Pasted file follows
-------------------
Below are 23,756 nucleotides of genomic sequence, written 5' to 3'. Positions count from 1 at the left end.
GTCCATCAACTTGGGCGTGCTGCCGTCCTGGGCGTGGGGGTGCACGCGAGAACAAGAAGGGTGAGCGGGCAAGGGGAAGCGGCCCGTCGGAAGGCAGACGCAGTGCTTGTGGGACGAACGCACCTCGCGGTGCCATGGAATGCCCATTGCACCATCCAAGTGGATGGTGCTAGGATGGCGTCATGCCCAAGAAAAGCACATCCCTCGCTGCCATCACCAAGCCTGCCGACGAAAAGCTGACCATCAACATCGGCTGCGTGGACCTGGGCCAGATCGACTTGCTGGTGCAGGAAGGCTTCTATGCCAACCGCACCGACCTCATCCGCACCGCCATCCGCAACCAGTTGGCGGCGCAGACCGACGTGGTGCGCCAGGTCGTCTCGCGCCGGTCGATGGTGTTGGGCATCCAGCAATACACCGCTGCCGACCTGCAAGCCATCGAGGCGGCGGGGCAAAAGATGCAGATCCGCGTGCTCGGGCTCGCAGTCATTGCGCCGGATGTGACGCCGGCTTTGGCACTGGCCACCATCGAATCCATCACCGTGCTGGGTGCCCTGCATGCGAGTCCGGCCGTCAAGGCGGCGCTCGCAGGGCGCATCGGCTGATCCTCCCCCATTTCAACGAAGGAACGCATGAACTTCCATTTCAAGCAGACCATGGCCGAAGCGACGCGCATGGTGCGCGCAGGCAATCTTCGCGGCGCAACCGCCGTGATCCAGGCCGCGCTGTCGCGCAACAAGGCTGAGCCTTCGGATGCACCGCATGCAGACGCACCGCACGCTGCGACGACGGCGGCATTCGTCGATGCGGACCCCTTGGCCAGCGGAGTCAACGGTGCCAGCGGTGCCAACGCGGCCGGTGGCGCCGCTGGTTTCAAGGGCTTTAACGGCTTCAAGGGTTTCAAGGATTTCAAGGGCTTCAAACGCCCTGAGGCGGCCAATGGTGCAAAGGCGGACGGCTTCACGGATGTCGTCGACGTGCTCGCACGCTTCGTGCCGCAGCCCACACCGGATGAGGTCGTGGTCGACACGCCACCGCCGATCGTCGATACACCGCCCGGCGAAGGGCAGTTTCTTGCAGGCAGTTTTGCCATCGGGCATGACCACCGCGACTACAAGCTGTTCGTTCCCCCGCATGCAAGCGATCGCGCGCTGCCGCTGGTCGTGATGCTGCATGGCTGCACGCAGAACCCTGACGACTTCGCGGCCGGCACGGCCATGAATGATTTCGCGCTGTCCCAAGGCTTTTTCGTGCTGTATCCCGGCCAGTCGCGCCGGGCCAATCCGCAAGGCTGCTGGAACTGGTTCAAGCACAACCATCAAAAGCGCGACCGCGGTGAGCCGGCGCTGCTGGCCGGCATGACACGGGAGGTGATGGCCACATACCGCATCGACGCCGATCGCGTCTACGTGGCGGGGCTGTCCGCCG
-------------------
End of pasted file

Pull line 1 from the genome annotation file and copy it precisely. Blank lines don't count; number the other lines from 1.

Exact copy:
Below are 23,756 nucleotides of genomic sequence, written 5' to 3'. Positions count from 1 at the left end.